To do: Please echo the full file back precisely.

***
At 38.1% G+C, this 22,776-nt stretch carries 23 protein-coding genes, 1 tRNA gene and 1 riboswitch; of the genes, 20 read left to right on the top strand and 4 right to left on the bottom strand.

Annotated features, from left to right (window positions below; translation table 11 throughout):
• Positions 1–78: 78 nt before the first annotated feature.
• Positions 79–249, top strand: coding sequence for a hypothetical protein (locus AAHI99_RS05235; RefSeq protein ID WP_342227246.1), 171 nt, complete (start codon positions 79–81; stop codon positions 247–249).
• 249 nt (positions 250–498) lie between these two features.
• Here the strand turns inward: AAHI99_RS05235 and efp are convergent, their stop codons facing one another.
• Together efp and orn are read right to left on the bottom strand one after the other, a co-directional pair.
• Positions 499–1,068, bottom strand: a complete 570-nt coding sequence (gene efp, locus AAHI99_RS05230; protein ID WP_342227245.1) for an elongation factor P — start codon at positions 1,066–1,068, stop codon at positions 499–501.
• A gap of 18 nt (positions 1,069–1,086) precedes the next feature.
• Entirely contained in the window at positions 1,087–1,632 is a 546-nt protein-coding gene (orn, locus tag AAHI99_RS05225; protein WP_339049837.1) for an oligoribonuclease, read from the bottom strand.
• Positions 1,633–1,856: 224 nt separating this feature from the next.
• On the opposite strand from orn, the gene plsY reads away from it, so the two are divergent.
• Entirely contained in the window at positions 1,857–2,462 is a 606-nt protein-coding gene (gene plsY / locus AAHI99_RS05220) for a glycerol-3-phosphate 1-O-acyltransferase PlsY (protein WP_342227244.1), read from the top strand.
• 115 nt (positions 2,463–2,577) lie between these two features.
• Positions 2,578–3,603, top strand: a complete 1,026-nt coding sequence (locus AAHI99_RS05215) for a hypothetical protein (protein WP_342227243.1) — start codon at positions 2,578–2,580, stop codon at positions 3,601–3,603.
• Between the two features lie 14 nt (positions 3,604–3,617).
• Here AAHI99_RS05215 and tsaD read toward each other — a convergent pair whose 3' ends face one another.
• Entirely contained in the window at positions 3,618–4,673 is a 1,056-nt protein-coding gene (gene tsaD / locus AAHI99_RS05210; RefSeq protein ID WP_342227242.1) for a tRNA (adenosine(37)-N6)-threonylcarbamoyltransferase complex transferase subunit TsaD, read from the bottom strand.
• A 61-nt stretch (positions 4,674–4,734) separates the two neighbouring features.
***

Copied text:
At 38.1% G+C, this 22,776-nt stretch carries 23 protein-coding genes, 1 tRNA gene and 1 riboswitch; of the genes, 20 read left to right on the top strand and 4 right to left on the bottom strand.

Annotated features, from left to right (window positions below; translation table 11 throughout):
• Positions 1–78: 78 nt before the first annotated feature.
• Positions 79–249, top strand: coding sequence for a hypothetical protein (locus AAHI99_RS05235; RefSeq protein ID WP_342227246.1), 171 nt, complete (start codon positions 79–81; stop codon positions 247–249).
• 249 nt (positions 250–498) lie between these two features.
• Here the strand turns inward: AAHI99_RS05235 and efp are convergent, their stop codons facing one another.
• Together efp and orn are read right to left on the bottom strand one after the other, a co-directional pair.
• Positions 499–1,068, bottom strand: a complete 570-nt coding sequence (gene efp, locus AAHI99_RS05230; protein ID WP_342227245.1) for an elongation factor P — start codon at positions 1,066–1,068, stop codon at positions 499–501.
• A gap of 18 nt (positions 1,069–1,086) precedes the next feature.
• Entirely contained in the window at positions 1,087–1,632 is a 546-nt protein-coding gene (orn, locus tag AAHI99_RS05225; protein WP_339049837.1) for an oligoribonuclease, read from the bottom strand.
• Positions 1,633–1,856: 224 nt separating this feature from the next.
• On the opposite strand from orn, the gene plsY reads away from it, so the two are divergent.
• Entirely contained in the window at positions 1,857–2,462 is a 606-nt protein-coding gene (gene plsY / locus AAHI99_RS05220) for a glycerol-3-phosphate 1-O-acyltransferase PlsY (protein WP_342227244.1), read from the top strand.
• 115 nt (positions 2,463–2,577) lie between these two features.
• Positions 2,578–3,603, top strand: a complete 1,026-nt coding sequence (locus AAHI99_RS05215) for a hypothetical protein (protein WP_342227243.1) — start codon at positions 2,578–2,580, stop codon at positions 3,601–3,603.
• Between the two features lie 14 nt (positions 3,604–3,617).
• Here AAHI99_RS05215 and tsaD read toward each other — a convergent pair whose 3' ends face one another.
• Entirely contained in the window at positions 3,618–4,673 is a 1,056-nt protein-coding gene (gene tsaD / locus AAHI99_RS05210; RefSeq protein ID WP_342227242.1) for a tRNA (adenosine(37)-N6)-threonylcarbamoyltransferase complex transferase subunit TsaD, read from the bottom strand.
• A 61-nt stretch (positions 4,674–4,734) separates the two neighbouring features.